Saturday 6 September 2014

Tutorial - String Circles Block

Kerry's String Circles block

The following tutorial has been written to assist my fellow Quilty Sisters in making their String Circles bee blocks.  This is an alternate option & is easier than what is in the book & you won't need to buy any fancy equipment.  All you need is 3 photocopies of the template page and a 90/14 sewing machine needle.

I have purposely NOT included measurements or the templates for this block as it is subject to copyright.  If you would like the pattern for this block, please purchase the book: "Modern Bee - 13 Quilts To Make With Friends" by Lindsay Conner.  It is an excellent book and the profits will go to those who are due them.

Yes it looks scary, but I urge to you to give it a try and I think you will amaze yourself!  Prior to making this block I had never sewn a circle before.  I do paper piece but not the method shown in this book.  I am self taught with one of Carol Doak's books & tutorials.  It seems to make more sense in my brain than other methods I have seen.  If you are more comfortable using a different method of paper piecing by all means go for it.  There are no quilt police!
These photos were originally posted on Instagram with the hash tag #KerrysCirclesOfDoom - I have reposted them here to make life easier.
Setting Up: I have photocopied the template from the book and sticky taped it together using magic tape to form a circle.  Use a size 90/14 needle in your sewing machine & set your stitch length to 1.5 - this will make it easy to remove the paper at the end without ripping apart your stitches.  Normally I would use an open toe foot for paper piecing however this is so simple that your regular 1/4" foot should work fine.  By the way I have the photocopy paper around the wrong way in this photo - you want to join the strips to THE BACK of the paper and not the front. See next photo...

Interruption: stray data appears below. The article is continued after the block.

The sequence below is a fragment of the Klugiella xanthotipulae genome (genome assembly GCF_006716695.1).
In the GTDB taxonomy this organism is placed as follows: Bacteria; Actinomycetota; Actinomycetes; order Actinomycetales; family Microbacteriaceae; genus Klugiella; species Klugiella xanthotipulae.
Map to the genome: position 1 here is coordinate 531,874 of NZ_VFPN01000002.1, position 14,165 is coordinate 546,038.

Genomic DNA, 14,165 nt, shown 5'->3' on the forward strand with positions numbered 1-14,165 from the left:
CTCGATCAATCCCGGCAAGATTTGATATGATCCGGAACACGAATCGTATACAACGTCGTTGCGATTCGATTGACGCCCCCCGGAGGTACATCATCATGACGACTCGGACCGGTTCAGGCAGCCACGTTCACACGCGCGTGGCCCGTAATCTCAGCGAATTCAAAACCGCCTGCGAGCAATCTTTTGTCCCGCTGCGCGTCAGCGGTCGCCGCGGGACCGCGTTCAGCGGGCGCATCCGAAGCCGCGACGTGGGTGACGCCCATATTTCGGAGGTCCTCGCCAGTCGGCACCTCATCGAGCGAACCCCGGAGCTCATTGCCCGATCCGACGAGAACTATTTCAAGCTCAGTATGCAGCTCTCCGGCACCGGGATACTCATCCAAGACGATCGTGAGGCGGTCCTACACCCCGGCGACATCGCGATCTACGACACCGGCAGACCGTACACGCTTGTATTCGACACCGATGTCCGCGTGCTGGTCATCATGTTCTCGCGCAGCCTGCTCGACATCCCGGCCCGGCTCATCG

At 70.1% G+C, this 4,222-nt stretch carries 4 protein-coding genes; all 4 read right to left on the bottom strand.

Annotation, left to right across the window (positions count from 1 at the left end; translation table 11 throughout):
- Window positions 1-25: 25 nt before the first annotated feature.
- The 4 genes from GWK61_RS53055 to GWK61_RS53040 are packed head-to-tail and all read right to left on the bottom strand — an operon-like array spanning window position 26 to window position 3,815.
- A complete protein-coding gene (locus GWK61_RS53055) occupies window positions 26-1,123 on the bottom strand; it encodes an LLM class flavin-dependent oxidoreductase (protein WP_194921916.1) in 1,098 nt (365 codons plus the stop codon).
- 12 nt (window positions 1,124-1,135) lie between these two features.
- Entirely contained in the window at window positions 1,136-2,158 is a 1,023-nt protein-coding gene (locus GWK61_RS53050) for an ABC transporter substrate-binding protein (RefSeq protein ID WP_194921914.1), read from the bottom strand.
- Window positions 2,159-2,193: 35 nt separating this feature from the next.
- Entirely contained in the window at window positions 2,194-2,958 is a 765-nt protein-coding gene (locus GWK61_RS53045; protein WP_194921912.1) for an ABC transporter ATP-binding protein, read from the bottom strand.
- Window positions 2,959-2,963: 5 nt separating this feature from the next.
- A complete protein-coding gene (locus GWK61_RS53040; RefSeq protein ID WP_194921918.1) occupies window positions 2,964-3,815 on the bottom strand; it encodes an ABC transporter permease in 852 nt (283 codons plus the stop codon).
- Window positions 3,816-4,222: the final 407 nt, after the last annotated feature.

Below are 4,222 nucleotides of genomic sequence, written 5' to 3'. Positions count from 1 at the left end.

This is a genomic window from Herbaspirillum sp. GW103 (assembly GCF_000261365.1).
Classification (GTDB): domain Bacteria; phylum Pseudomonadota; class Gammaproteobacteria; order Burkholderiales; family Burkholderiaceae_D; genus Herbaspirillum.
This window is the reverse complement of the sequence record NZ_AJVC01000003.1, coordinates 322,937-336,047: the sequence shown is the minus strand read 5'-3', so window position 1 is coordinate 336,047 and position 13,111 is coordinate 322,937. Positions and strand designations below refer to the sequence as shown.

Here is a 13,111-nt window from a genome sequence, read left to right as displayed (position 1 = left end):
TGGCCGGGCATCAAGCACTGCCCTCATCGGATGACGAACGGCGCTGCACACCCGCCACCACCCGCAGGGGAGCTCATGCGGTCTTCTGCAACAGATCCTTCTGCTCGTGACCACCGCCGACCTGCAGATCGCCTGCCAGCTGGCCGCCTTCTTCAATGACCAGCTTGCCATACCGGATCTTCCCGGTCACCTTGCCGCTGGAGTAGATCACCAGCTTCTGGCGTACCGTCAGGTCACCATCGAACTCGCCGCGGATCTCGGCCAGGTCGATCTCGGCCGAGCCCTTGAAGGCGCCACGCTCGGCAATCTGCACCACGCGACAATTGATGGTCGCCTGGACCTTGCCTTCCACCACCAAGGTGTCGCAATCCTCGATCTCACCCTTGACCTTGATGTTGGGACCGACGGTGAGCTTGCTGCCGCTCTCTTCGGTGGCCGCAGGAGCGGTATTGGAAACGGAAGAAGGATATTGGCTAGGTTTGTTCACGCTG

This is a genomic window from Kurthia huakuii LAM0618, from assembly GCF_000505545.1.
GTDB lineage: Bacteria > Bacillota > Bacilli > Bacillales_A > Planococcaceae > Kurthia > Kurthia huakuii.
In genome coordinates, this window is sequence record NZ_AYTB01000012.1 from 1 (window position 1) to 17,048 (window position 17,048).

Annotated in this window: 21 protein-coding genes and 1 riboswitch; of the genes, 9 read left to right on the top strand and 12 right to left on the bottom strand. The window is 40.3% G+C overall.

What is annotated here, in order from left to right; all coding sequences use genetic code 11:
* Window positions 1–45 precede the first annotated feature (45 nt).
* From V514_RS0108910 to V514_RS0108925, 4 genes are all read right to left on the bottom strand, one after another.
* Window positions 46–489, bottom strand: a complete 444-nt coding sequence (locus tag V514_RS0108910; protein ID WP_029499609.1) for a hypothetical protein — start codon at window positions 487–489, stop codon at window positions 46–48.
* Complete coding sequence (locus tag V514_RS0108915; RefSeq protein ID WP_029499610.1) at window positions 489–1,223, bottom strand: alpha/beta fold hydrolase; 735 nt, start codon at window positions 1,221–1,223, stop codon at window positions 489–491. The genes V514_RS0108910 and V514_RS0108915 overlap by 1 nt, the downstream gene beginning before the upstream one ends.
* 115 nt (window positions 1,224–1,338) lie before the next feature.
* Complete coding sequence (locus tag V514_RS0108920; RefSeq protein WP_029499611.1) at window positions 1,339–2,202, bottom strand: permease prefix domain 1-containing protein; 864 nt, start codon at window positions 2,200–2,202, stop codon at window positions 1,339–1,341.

Block Assembly: Forget the glue stick the book talks about.  Instead lightly finger press the white strip down the centre & align the fold mark with the centre of the white circle.  Pin it in place.  Place coloured strip FACE DOWN & join as per instructions in book.  IMPORTANT: The printed side of the paper is face down with the fabric strips being sewn on to the back of the paper.  Also make sure that your strips of fabric are long enough & wide enough to cover over the outer circle on the template once they are sewn together, otherwise you will need to redo this with wider/longer strips.

This is the easy bit - lay fabrics face down upon the previous piece, aligning the right hand sides.  Sew them together on top of the paper using 1/4" seam.  Fold over each piece after it is sewn and press the seam straight & flat before joining the next piece.  {Worse case scenario, if you cannot manage this, just sew your strips together & use the circle as a pattern to cut them out.  Personally I found the paper helped to stabilise the circle as I sewed it but I have since sewn another circle without the paper & found it ok}.  It doesn't really matter which method you use as long as your seams are straight & the end result looks fab!

Cut out the pieced bit along the outer circle of the template.